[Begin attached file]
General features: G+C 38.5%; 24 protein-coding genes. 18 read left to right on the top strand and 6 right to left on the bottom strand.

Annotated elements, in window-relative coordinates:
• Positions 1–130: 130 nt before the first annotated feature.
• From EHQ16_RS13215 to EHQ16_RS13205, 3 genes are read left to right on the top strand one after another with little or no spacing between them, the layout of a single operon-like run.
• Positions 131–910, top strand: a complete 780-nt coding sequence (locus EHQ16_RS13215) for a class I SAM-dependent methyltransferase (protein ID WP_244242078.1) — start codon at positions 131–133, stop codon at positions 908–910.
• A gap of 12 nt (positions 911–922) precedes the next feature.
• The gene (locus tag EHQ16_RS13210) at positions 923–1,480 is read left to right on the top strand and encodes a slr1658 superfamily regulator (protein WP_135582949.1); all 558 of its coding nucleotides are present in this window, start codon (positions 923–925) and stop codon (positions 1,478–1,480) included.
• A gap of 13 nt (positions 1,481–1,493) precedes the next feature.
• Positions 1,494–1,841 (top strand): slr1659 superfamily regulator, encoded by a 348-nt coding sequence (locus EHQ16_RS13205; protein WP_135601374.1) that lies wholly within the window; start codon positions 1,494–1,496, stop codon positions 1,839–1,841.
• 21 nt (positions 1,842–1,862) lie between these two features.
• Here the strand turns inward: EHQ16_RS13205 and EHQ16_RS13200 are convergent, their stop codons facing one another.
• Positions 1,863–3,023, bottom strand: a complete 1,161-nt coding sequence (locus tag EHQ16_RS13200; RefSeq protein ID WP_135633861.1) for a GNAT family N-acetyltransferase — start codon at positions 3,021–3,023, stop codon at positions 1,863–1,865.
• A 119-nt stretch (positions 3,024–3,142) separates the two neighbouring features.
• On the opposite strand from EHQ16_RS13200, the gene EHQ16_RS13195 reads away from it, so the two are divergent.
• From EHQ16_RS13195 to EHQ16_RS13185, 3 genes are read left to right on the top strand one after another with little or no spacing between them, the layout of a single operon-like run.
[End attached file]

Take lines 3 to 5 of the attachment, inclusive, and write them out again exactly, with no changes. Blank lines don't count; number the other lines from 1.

• Positions 1–130: 130 nt before the first annotated feature.
• From EHQ16_RS13215 to EHQ16_RS13205, 3 genes are read left to right on the top strand one after another with little or no spacing between them, the layout of a single operon-like run.
• Positions 131–910, top strand: a complete 780-nt coding sequence (locus EHQ16_RS13215) for a class I SAM-dependent methyltransferase (protein ID WP_244242078.1) — start codon at positions 131–133, stop codon at positions 908–910.